It's been over an year now in Jaipur, for my Dad and me. And I've come to really like this city. Here are 10 things that I like most about Jaipur:
- The Sun!
Yessss! Back in Patna, the adjoining high-rise buildings cut-off sunlight into our apartment, and ever since the frequent 'monkey visits' started in the neighborhood, we'd been forbidden to go the terrace either! That was really stressful! You simply cannot imagine how essential sunlight is for me! Remember I told you about how I used to make a totally vella trip to the market near my sister's place in Delhi, just to soak up some sunlight! I don't need to resort to any such tactics over here. It's always bright and sunny here... too sunny in summers, in fact!
- Goodbye to "mango-allergy"!
For the first time since 2000, I've eaten mangoes to my heart's content... thanks to the hot and dry weather of Jaipur! My face has even cleared-up of all the old acne marks... punishments for those occasional indulgence to my mango-mania in Patna!
- Relaxed town.
Jaipur is a very relaxed and sleepy kind of city. Nobody is in any rush to get anywhere. No unnecessary honks in traffic. No irritated drivers. The day's work starts lazily after 11 am for most people, and ends at 6 pm latest. Shopkeepers are more than happy to have a completely unproductive chit-chat with you. Random passers-by are equally glad to help you out with any queries! Laid back and comfortable place.
- Modern recreational stuff.
Even though it's a 'small town', you can still enjoy the experience of shopping at big malls and eating out at PizzaHut or KFC etc. Doesn't really feel like we are missing any of the 'big city' benefits!
- Helpful nature of people.
The day we landed here, by train from Delhi, the auto-wallah decided to take us for a ride - a long detour around the city, as we were paying by the meter. I could see in Google Maps on my phone that he was going off-route, and I kept pointing it to him, but being a tourist city, the auto-wallahs are totally unscrupulous here! I eventually asked him to stop so that we could get off and take another auto. A local gentleman, who was walking by, came over to ask if anything was wrong. When we told him our destination, he confirmed that the auto-wallah was indeed taking a longer detour, and he actually started to call the police from his phone to report the auto-wallah, which scared him enough to take us via the correct route! Apparently, the auto-wallahs here are scared of the cops!
- Progressive thinking of people.
(Picture Credit: http://www.flickr.com/photos/90255662@N08/8195206337/)
- Conservative at heart.
While progressive, people here are still quite conservative too. Male worker-class, like repair-men etc., will not share an elevator alone with a female. They will get out and wait for the other elevator. Men actually hold the door open for women, AND follow the principle of 'ladies first'! All that pushing and shoving that I experienced in Delhi and Patna seems like another world now!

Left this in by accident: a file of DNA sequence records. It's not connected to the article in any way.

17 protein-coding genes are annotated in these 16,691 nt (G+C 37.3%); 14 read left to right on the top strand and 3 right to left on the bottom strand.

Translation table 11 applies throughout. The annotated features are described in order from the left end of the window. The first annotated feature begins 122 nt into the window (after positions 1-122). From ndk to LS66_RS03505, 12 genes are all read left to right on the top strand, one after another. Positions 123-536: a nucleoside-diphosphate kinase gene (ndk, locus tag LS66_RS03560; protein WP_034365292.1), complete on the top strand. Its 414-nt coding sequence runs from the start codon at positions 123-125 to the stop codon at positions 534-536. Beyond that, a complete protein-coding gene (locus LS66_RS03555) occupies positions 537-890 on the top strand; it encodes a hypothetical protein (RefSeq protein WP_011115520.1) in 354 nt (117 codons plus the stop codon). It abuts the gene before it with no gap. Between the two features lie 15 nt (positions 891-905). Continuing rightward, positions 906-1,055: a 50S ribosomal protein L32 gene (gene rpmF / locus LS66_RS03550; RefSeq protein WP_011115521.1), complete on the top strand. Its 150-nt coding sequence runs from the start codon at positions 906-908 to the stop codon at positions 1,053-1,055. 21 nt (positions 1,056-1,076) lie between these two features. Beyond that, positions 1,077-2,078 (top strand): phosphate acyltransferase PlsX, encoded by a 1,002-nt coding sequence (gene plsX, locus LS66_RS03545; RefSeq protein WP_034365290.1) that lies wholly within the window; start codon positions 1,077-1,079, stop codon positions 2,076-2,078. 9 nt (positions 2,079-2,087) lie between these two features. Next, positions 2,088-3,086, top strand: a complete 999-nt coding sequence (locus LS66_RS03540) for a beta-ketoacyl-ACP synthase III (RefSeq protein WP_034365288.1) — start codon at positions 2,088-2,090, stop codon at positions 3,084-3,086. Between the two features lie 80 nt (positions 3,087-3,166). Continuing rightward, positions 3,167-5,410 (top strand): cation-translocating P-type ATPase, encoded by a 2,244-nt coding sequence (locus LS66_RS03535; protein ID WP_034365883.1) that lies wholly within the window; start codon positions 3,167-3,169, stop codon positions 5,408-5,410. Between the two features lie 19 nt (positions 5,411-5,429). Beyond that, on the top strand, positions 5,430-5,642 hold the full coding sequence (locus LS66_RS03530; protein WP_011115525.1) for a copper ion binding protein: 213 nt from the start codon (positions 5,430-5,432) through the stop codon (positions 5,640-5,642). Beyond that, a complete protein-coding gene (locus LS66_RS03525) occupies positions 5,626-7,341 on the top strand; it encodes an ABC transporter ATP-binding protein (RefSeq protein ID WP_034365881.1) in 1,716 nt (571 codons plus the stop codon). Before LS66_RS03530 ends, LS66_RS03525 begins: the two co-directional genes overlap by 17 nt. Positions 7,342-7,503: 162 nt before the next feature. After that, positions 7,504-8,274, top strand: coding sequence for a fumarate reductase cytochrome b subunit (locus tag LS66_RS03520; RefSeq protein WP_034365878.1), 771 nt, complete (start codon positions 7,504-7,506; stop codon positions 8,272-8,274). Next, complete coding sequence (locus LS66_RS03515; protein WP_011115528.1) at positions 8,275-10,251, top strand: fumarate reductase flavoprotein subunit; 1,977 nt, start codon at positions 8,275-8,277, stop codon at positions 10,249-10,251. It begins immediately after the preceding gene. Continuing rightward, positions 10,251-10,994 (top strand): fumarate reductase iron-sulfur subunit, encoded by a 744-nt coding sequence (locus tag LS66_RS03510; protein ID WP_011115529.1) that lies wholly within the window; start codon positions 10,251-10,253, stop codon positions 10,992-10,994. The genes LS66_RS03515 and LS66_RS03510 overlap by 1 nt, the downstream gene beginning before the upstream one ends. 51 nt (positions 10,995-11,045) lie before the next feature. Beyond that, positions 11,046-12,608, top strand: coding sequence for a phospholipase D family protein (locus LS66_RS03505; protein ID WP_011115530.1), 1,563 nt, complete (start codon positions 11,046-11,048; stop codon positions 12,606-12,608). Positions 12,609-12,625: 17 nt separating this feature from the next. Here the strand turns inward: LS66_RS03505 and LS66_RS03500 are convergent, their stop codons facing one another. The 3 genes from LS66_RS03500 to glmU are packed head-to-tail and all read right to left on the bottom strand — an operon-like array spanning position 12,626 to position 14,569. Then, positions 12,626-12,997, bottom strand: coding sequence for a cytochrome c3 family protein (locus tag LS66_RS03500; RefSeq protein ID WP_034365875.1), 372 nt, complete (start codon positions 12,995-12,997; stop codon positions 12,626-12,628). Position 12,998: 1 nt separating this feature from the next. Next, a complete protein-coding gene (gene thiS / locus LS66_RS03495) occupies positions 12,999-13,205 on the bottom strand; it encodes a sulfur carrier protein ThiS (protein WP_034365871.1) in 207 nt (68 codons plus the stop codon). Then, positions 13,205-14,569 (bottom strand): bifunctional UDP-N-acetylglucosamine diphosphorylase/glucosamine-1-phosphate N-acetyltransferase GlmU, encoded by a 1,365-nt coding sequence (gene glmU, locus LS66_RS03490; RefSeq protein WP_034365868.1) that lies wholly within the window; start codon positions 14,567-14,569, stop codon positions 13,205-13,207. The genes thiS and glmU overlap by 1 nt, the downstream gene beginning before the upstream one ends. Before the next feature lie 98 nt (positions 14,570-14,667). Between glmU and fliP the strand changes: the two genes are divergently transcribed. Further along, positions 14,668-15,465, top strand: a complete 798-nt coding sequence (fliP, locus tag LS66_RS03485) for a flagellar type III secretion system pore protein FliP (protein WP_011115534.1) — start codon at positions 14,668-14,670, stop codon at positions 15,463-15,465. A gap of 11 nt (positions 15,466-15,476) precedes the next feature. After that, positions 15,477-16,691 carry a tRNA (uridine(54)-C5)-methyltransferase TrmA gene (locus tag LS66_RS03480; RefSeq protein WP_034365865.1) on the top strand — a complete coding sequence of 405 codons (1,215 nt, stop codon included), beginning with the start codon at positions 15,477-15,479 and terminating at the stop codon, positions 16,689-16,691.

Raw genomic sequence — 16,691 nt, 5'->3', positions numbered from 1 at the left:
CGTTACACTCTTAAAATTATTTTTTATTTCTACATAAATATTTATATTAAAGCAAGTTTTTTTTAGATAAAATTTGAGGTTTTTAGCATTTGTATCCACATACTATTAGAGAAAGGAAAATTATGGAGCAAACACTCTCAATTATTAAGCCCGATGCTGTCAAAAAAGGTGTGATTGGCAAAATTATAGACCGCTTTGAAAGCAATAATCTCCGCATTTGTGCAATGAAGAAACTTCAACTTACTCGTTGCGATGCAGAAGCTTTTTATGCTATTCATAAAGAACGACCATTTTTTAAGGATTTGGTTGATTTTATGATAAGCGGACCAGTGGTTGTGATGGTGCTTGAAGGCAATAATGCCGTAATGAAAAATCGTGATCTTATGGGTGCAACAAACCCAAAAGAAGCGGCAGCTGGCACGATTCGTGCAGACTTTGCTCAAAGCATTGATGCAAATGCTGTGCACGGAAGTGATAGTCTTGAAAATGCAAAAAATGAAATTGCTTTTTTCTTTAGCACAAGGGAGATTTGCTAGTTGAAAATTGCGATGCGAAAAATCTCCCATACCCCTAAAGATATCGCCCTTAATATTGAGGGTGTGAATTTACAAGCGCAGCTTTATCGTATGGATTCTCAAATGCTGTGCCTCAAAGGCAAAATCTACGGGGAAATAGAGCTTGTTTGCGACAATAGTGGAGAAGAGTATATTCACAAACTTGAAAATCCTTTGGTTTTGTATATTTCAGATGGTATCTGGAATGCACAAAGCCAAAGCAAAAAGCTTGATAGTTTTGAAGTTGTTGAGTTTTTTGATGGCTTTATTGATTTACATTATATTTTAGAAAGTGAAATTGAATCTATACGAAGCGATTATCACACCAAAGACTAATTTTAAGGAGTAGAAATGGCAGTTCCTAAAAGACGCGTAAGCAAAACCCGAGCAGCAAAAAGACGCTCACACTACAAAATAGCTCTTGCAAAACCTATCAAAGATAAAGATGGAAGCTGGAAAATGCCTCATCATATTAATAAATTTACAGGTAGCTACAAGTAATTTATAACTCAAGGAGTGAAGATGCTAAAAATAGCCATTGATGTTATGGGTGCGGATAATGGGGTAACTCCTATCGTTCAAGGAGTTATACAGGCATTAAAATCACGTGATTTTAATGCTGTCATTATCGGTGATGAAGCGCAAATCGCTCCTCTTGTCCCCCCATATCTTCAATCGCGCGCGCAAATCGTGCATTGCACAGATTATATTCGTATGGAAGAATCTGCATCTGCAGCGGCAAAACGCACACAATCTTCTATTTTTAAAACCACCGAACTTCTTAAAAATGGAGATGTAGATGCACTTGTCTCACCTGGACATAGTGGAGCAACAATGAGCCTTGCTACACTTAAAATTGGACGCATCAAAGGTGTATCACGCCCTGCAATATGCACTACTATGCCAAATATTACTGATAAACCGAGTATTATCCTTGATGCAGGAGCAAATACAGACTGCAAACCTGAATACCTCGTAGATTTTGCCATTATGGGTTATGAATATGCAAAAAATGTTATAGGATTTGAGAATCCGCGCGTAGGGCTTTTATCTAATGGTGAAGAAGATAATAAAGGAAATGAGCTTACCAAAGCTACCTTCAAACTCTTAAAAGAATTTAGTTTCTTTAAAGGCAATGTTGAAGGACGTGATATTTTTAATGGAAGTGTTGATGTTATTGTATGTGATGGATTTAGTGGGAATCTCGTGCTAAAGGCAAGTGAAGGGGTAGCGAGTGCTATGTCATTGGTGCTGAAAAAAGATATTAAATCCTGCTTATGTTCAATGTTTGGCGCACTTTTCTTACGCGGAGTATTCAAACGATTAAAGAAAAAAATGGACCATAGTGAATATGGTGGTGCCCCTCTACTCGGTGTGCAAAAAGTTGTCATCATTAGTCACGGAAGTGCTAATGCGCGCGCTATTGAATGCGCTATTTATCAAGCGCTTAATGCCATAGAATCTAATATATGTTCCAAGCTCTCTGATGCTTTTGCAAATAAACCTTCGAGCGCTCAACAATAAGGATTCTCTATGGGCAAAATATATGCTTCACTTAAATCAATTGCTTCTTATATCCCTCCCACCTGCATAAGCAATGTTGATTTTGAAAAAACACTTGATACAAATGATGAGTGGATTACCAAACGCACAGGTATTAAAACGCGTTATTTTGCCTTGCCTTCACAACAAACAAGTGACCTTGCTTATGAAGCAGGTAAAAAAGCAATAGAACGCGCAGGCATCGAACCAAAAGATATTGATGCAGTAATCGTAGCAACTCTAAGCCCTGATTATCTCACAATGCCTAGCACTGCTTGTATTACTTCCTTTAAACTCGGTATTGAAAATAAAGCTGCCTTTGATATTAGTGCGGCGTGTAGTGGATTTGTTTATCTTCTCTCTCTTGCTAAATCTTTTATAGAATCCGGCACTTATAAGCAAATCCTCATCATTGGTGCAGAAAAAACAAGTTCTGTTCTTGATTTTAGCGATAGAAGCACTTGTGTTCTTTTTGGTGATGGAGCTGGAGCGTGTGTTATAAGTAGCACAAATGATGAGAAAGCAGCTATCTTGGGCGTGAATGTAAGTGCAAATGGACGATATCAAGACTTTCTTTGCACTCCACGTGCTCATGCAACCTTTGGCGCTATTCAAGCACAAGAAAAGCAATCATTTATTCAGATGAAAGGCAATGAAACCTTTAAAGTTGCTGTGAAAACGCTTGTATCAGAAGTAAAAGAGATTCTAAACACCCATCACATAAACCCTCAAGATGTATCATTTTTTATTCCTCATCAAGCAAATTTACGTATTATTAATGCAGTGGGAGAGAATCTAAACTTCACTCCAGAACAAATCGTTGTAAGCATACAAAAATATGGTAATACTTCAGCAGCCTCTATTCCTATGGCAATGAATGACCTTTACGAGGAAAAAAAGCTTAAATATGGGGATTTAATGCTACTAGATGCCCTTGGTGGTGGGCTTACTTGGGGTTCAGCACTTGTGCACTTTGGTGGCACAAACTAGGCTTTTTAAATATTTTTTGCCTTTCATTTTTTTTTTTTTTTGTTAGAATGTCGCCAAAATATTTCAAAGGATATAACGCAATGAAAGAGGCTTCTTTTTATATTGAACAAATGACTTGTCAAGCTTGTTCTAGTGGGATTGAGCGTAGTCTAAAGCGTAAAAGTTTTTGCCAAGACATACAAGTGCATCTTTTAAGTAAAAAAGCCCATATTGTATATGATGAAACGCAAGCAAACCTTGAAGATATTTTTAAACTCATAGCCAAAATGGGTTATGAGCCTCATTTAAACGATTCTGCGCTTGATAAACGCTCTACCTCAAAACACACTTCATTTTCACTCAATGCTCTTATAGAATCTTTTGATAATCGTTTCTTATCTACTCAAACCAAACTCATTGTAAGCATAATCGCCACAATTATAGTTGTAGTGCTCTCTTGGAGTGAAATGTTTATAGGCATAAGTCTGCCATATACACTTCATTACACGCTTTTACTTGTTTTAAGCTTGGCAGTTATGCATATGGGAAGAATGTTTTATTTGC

- Feeling safe as a woman.
Honestly! It took me quite a few months to adjust to the fact that I didn't need to keep looking behind my shoulder every now & then! Guys aren't as blatantly lecherous as they are in Delhi. In fact, they don't even stare at you the way they do in Patna! Sure they stare... (after all, guys will be guys, right!) but they're like at least a decade behind the times! This is about the hormone-crazed youth that I'm talking about here. Men in their late-forties or older look at you as if you're a very interesting toddler, up to some new antics! There's an automatic, elderly-sort-of protective look in their eyes, unlike the middle-aged creeps of Delhi!
- Eco-friendly community.
Green belts along the roads. Mandatory rain-water-harvesting and sewage treatment plants in apartments. Daily reminders in the newspaper, requesting citizens to refrain from flying kites in the mornings and evenings because smaller birds get entangled in the kite strings and become injured, or even die. Even a special helpline number for reporting pigeons in distress! And look at this picture... is it possible to see such a clear blue shade of the sky in Delhi or Patna?
- Small commute times.
We don't really need to travel to the main town too often, but even when we do, commuting isn't stressful. Traffic flows smoothly usually, and while distances are longer than they were in Patna (although much shorter compared to Delhi), the travel time is considerably lower. We hardly ever come across stubborn traffic jams. There were hold-ups in the rainy season, but nothing too serious.
I won't say that Jaipur is perfect, but it's a lot LOT better than the other places I've stayed in! I'm actually quite happy we made this move.
Here's more in "Ten-On-Tuesday"!
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